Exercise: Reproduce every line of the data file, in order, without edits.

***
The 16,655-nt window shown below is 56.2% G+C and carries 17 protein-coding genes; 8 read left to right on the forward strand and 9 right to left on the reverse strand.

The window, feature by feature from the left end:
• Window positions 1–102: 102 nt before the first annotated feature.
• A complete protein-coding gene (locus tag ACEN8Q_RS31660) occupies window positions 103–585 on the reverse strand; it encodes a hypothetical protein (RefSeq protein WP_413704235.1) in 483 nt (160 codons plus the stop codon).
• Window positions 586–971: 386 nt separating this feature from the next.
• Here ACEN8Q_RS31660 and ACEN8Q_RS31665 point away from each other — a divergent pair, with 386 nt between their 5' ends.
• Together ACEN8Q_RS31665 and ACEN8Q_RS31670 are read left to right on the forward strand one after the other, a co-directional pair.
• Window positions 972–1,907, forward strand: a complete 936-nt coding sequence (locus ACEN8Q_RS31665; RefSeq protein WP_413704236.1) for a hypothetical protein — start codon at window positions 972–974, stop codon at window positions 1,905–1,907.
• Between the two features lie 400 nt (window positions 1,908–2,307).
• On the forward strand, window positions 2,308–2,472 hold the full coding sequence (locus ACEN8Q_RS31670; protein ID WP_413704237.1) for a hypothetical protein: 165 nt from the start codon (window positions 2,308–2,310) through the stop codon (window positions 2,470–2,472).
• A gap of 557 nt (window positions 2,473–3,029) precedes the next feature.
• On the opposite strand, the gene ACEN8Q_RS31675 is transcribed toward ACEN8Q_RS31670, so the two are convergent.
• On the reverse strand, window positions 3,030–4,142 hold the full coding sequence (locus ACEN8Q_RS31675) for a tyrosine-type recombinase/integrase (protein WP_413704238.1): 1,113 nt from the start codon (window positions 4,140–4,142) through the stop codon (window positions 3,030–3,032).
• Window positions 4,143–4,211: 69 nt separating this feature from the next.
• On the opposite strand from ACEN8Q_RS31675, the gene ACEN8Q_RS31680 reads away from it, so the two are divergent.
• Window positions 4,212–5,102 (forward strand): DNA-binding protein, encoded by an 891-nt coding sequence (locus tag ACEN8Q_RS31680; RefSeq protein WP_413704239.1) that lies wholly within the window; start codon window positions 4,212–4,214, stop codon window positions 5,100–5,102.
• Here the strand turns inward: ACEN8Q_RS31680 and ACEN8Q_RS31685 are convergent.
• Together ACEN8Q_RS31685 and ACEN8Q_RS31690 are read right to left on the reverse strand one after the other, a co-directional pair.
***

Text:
The 16,655-nt window shown below is 56.2% G+C and carries 17 protein-coding genes; 8 read left to right on the forward strand and 9 right to left on the reverse strand.

The window, feature by feature from the left end:
• Window positions 1–102: 102 nt before the first annotated feature.
• A complete protein-coding gene (locus tag ACEN8Q_RS31660) occupies window positions 103–585 on the reverse strand; it encodes a hypothetical protein (RefSeq protein WP_413704235.1) in 483 nt (160 codons plus the stop codon).
• Window positions 586–971: 386 nt separating this feature from the next.
• Here ACEN8Q_RS31660 and ACEN8Q_RS31665 point away from each other — a divergent pair, with 386 nt between their 5' ends.
• Together ACEN8Q_RS31665 and ACEN8Q_RS31670 are read left to right on the forward strand one after the other, a co-directional pair.
• Window positions 972–1,907, forward strand: a complete 936-nt coding sequence (locus ACEN8Q_RS31665; RefSeq protein WP_413704236.1) for a hypothetical protein — start codon at window positions 972–974, stop codon at window positions 1,905–1,907.
• Between the two features lie 400 nt (window positions 1,908–2,307).
• On the forward strand, window positions 2,308–2,472 hold the full coding sequence (locus ACEN8Q_RS31670; protein ID WP_413704237.1) for a hypothetical protein: 165 nt from the start codon (window positions 2,308–2,310) through the stop codon (window positions 2,470–2,472).
• A gap of 557 nt (window positions 2,473–3,029) precedes the next feature.
• On the opposite strand, the gene ACEN8Q_RS31675 is transcribed toward ACEN8Q_RS31670, so the two are convergent.
• On the reverse strand, window positions 3,030–4,142 hold the full coding sequence (locus ACEN8Q_RS31675) for a tyrosine-type recombinase/integrase (protein WP_413704238.1): 1,113 nt from the start codon (window positions 4,140–4,142) through the stop codon (window positions 3,030–3,032).
• Window positions 4,143–4,211: 69 nt separating this feature from the next.
• On the opposite strand from ACEN8Q_RS31675, the gene ACEN8Q_RS31680 reads away from it, so the two are divergent.
• Window positions 4,212–5,102 (forward strand): DNA-binding protein, encoded by an 891-nt coding sequence (locus tag ACEN8Q_RS31680; RefSeq protein WP_413704239.1) that lies wholly within the window; start codon window positions 4,212–4,214, stop codon window positions 5,100–5,102.
• Here the strand turns inward: ACEN8Q_RS31680 and ACEN8Q_RS31685 are convergent.
• Together ACEN8Q_RS31685 and ACEN8Q_RS31690 are read right to left on the reverse strand one after the other, a co-directional pair.